Faculty Sponsor: John Stratton

Building a User Interface for Simulation Software 

Ian Stewart, Dylan Wu, Jeremy Davis and Edwin Retana

The Differential Equation Network Simulation Engine (DENSE) allows systems biologists to simulate models of complex chemical reactions. The problem is that in DENSE, these models need to be written in C++, a programming language that may be difficult to use without a computer science background. On top of that, there is no convenient way to save and keep track of different models and simulation versions. To solve these problems, we built a desktop application with a user interface allowing users to load their models from a common systems biology model format, convert and compile these models, and then configure, run, and view the results of their various simulations. By making the DENSE software more accessible, we invite more biologists and chemists to add DENSE to their research arsenal.
Faculty Sponsor: John Stratton

Front Seat: Bringing Back Theatre, Virtually

Michelle Zhang, Laska Fitzhugh, Shubhra Tewari, Cameron Fraser, Dexter Aichele and Riley Chappell

Theater’s magic is captured through the immediacy and intimacy of articulation and passion, and through the connection between actors and audience in a shared space. COVID-19 has compromised this outlet for Whitman’s Department of Theater and Dance. To compensate, a Computer Science capstone team created a web application called Front Seat, by which actors, stage managers, and directors are able to rehearse and communicate about stage design without being in the same physical space. Through motion-tracking technology, Front Seat overlays diagrams of digital stage layouts in which each actor’s movements are captured. The result is stage movement otherwise lost because of social distancing and quarantining. This application may support efforts by other theater departments faced with similar restrictions.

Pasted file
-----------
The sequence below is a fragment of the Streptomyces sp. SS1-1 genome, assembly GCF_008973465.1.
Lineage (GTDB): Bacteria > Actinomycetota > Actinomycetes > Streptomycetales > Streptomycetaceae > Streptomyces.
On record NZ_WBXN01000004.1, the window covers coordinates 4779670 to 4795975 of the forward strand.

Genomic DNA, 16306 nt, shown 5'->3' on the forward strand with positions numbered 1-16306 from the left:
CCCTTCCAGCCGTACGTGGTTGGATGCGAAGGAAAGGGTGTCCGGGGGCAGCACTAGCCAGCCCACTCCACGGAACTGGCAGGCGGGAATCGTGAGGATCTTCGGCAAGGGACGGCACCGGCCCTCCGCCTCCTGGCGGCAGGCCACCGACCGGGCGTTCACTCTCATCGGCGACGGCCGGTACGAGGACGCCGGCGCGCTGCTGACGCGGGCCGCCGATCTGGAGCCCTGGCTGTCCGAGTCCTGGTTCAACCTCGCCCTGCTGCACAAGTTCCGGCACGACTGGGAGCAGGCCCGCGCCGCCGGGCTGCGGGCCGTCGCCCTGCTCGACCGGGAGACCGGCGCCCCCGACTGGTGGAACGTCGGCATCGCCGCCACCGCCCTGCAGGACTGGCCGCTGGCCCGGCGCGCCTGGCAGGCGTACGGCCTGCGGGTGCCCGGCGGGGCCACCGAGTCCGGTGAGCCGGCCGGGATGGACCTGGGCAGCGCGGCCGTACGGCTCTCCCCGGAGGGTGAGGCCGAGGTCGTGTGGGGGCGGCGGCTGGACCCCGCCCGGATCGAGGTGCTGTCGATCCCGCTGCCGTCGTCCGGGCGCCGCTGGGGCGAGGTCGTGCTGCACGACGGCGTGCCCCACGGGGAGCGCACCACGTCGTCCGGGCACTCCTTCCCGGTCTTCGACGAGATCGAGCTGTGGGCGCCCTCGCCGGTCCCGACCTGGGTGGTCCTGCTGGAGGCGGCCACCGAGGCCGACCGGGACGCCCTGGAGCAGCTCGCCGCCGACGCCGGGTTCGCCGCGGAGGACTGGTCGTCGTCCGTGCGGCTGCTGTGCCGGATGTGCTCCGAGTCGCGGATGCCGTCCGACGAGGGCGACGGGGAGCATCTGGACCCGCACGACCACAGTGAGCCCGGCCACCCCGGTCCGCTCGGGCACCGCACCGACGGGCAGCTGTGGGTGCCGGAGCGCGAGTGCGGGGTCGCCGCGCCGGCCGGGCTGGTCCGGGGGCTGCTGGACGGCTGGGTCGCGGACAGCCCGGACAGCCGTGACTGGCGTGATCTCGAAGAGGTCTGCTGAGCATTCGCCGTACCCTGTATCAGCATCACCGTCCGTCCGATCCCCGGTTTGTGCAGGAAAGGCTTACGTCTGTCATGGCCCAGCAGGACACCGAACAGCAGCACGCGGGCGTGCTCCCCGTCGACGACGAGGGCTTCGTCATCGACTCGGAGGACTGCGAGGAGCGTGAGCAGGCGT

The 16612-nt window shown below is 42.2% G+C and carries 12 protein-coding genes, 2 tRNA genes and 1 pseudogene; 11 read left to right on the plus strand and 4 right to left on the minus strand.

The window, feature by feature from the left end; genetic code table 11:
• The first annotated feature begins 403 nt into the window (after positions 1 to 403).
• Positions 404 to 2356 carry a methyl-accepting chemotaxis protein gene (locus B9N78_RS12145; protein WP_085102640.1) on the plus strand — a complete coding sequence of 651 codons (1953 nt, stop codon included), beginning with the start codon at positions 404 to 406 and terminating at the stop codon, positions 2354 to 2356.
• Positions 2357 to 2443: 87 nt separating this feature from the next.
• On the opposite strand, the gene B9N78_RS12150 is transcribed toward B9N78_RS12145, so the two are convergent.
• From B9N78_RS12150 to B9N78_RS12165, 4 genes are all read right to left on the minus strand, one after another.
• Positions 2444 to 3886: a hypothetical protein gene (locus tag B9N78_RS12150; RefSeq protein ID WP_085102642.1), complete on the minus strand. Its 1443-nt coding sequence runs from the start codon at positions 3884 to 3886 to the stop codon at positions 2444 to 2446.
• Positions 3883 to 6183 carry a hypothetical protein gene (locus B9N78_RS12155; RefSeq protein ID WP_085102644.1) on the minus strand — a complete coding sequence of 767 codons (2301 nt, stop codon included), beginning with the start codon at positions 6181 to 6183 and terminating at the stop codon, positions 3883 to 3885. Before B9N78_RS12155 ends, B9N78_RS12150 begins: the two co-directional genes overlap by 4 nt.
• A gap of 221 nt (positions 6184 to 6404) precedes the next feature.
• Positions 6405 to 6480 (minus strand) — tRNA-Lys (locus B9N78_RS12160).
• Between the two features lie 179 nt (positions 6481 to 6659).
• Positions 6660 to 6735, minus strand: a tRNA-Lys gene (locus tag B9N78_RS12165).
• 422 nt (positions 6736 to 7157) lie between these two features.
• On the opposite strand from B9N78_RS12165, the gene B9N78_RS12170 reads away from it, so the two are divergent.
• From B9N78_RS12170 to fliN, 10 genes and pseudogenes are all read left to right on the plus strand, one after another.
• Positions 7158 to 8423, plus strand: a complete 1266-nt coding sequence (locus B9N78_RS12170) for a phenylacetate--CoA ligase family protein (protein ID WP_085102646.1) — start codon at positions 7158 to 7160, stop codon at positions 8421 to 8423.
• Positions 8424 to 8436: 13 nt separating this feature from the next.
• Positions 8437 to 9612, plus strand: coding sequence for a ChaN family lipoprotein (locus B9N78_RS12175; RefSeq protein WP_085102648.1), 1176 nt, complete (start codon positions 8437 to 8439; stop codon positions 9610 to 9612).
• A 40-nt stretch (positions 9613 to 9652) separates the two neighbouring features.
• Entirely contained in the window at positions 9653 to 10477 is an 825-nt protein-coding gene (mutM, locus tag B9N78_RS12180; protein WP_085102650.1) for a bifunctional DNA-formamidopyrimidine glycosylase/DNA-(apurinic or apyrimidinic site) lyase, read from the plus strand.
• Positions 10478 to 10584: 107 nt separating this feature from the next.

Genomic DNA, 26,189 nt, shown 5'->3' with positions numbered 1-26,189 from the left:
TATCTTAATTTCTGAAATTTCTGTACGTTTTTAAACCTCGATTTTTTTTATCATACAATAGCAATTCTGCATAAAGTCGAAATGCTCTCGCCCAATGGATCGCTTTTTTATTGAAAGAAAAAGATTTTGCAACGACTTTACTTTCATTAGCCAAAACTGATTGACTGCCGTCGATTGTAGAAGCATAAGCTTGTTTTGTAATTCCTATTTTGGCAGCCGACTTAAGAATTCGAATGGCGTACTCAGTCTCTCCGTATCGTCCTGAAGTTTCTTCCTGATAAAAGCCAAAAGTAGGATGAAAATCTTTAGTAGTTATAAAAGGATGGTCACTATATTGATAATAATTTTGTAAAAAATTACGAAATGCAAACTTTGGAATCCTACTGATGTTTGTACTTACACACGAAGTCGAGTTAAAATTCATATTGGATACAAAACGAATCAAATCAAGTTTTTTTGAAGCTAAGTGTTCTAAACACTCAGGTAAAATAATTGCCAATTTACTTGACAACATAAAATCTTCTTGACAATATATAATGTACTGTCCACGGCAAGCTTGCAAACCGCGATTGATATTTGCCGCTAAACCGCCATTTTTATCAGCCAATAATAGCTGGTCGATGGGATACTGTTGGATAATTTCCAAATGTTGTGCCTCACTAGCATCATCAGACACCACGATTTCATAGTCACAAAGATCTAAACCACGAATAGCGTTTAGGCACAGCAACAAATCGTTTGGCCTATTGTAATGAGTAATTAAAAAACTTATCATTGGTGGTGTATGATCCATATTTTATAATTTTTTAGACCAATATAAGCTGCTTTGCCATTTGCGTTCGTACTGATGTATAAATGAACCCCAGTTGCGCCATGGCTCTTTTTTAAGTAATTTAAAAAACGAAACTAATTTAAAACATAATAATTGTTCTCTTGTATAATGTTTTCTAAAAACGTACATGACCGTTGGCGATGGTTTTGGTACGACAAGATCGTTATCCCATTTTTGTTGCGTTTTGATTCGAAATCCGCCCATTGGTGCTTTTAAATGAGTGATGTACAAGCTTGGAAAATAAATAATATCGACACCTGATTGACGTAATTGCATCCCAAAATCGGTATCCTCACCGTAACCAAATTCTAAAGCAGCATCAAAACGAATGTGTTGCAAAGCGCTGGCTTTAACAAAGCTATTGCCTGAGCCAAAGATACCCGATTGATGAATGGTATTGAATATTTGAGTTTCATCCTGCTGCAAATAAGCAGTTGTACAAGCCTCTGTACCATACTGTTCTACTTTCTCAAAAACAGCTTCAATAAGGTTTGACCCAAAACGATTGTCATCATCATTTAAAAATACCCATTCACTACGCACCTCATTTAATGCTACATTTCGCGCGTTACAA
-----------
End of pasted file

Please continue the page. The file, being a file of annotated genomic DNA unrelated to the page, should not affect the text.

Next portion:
Faculty Sponsor: William Bares

Capstone Projects 2019

Automated Registration for Great Explorations

Melissa Kohl, Kirk Lange and Jack Stewart

Great Explorations is a biennial workshop event hosted at Whitman College for local middle-school girls interested in STEM fields. In previous years, registration was carried out by means of paper and the mail. Included in this effort is the task of matching hundreds of girls with their preferred workshops. Our Computer Science capstone project had two main goals tied to Great Explorations: build an informative website with a registration form, and create an algorithm to automate the matching process for the workshops. In our presentation, we discuss the tools we used to accomplish these goals along with the process of working with a nonprofit organization.

Faculty Sponsor: Janet Davis

Capstone Projects 2018

Adversarial Motion Planning

Camille Anderson, Richie Farman and Riley Worthington

The group created a simulation for multiple agents to navigate a two-dimensional space. The agents were adversarial in that one agent type tried to escape while the other agent type tried to catch the first group. Readme.mdCapstone-Master.zip

Faculty Sponsor: Andy Exley